To get a sense of the degree to which the law is still a pen-and-paper profession, listen to the language that lawyers use. “Paper the other side,” articling students are told. “Note up the case. Write a memo to file. Docket your time.” In our mind’s eye, it seems, we’re working in the age of bound ledgers and three-ring-binder timesheets, and the phrases we use unconsciously reflect that. . . . [more]
On September 21, I posted a request for caselaw and articles discussing transnational electronic data exchanges for discovery/disclosure or in the business management context. Not surprisingly, up to now, it has received no answer.
In fact, to most people and country, this remains a useless topic of no interest. However, being the e-information geek that I am, how can I not wander, in a world of virtual data/documents, how to get e-information from a party or third person residing in a foreign country?
Nowaday, it is so easy for a multinational corporation or anyone, for that matter, to keep its . . . [more]
Interesting post in Law.com about how the first year law students appear to an experienced law librarian, and what their attitudes are to books and paper materials, and to legal research assignments.
This is the start of the so-called Millennial Generation who have been told that they are:
Special: have been told they are special all their lives.
Sheltered: kept from harm’s way and have highly structured lives.
Confident: see special; they expect good news and believe in themselves.
Conventional: accept social rules.
. . . [more]
Team-oriented: they like to work together and keep in contact with
We’re building a ‘current affairs’ collection in the library at Osgoode Hall Law School – or more accurately a collection of major daily newspapers and weekly and monthly magazines for general browsing and a break from reading the law. I’d be interested from hearing from SLAWers for recommended titles for addition to this collection, some of which were mentioned during our ‘grey lit’ week. We currently get the NYT, International Herald Tribune, Wall Street Journal, the Guardian, Globe and Mail, National Post and Toronto Star. In magazines we get the Spectator, New Yorker, Harpers Bazaar, Atlantic Monthly, McLeans and The . . . [more]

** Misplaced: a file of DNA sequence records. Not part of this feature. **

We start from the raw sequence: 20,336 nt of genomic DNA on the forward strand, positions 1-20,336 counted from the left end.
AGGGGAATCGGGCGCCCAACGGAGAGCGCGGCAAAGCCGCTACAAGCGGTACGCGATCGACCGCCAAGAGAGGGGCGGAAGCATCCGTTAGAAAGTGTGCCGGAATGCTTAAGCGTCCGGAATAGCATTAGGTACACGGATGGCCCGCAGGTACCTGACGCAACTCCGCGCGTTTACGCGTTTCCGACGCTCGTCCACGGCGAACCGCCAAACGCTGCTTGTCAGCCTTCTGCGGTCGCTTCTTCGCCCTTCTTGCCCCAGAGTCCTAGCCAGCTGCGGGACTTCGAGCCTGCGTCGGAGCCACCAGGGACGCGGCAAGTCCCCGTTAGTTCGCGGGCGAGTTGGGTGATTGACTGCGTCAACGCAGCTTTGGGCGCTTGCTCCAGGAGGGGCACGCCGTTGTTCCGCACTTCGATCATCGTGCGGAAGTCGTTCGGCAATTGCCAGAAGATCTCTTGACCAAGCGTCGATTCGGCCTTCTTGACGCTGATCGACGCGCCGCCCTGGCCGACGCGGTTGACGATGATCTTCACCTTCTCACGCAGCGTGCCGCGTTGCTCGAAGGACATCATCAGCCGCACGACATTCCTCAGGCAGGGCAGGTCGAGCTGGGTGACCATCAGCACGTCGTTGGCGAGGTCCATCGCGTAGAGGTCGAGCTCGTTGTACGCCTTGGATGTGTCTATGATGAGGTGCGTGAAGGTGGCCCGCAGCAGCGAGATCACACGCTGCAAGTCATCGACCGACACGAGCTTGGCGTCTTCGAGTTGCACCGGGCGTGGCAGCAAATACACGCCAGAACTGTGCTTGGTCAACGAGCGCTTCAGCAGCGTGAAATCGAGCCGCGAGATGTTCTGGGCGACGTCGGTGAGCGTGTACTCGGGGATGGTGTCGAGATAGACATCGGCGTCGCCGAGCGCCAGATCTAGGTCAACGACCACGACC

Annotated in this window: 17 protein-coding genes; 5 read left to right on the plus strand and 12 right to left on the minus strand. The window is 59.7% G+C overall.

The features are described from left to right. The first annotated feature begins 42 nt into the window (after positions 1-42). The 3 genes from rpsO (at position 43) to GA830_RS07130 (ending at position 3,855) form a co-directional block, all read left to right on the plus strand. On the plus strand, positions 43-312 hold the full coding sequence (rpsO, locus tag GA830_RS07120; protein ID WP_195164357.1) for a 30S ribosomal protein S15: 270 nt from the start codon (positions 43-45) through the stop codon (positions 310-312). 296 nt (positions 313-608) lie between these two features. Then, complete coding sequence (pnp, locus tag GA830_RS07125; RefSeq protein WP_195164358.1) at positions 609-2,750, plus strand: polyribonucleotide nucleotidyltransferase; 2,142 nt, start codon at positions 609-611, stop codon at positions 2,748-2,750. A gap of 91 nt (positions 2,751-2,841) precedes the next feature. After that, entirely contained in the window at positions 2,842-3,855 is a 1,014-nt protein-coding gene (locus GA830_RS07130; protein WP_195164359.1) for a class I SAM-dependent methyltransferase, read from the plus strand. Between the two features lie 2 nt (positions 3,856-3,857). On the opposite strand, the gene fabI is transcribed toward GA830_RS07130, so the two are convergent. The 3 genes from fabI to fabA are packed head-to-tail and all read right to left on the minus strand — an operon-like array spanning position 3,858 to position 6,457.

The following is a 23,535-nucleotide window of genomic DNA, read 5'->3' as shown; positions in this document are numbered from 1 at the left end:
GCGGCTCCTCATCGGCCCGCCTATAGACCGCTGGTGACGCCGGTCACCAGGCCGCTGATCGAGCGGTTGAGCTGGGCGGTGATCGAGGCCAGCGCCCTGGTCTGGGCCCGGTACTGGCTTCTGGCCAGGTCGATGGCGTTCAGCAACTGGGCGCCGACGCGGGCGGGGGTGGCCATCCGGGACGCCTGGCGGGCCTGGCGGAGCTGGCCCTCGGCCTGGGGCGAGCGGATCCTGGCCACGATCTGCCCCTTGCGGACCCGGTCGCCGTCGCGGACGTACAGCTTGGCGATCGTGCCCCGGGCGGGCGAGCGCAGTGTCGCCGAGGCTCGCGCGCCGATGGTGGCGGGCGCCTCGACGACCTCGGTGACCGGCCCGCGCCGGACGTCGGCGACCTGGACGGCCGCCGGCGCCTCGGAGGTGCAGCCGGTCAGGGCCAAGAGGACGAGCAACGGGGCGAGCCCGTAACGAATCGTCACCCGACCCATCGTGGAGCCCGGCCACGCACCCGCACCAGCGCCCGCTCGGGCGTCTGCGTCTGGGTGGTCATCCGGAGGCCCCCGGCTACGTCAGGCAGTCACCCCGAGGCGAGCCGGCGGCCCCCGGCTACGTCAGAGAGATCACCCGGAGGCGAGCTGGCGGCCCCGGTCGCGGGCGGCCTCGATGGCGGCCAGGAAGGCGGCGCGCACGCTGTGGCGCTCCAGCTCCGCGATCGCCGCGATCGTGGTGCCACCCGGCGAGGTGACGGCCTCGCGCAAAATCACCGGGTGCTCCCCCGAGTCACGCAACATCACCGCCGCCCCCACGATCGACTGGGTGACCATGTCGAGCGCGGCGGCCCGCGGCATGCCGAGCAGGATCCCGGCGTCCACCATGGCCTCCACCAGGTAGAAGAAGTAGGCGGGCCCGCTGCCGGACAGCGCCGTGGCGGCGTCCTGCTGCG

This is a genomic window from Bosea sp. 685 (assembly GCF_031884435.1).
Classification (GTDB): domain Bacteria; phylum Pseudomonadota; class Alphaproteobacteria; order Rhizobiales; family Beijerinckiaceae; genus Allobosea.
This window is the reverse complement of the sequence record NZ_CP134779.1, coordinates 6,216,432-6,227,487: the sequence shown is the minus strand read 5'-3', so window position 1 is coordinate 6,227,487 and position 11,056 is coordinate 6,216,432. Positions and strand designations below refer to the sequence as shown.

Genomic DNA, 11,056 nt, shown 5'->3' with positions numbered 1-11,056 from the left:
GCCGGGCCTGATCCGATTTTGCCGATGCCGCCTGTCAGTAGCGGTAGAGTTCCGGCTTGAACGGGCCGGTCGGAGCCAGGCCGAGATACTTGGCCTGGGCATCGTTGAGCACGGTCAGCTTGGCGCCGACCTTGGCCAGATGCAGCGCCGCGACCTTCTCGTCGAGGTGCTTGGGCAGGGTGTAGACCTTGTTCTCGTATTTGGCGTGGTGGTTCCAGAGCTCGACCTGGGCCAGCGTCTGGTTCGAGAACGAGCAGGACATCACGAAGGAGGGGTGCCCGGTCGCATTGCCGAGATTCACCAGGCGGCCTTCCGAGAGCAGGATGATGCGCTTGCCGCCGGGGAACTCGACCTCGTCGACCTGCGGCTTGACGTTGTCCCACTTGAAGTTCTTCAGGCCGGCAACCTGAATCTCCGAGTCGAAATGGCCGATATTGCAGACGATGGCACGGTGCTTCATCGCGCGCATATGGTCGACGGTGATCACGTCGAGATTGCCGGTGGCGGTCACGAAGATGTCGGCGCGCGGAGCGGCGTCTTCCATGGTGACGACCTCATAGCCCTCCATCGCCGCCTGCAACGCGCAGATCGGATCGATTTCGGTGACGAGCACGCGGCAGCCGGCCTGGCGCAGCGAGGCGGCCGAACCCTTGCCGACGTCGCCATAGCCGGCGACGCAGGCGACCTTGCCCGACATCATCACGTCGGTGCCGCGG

I’ve been a lawyer in Toronto now for four years. Over this time, a lot of law magazines, newspapers and newsletters have crossed my desk. Even though these are publications for lawyers, I never feel like they are really talking to me. They always feel a little old, a little earnest and, well, a little boring.
That’s not me talking — these are the words of Melissa Kluger, Editor-in-Chief of a new blog titled “Precedent: The New Rules of Law and Style.” It’s pretty good — entertaining and thoughtful, and that’s a tough combination to pull off. Hers is another . . . [more]
Nous l’avons vu, trois questions se posent sur cette affaire passionnante actuellement en cours devant la Cour suprême: 1) la clause a t-elle été consentie par le consommateur? 2) la conciliation «arbitrage» versus «recours collectif» penche de quel côté? Sur cette question, sur laquelle nous reviendrons, lire sur le site de mon collègue Bachand le Factum auquel il a participé à la rédaction pour l’intervenant London Court of International Arbitration.
3) qui du juge ou de l’arbitre devait statuer de la question? Commençons par celle qui nous rejoint plus naturellement relative à la qualité du consentement.
D’abord, il convient . . . [more]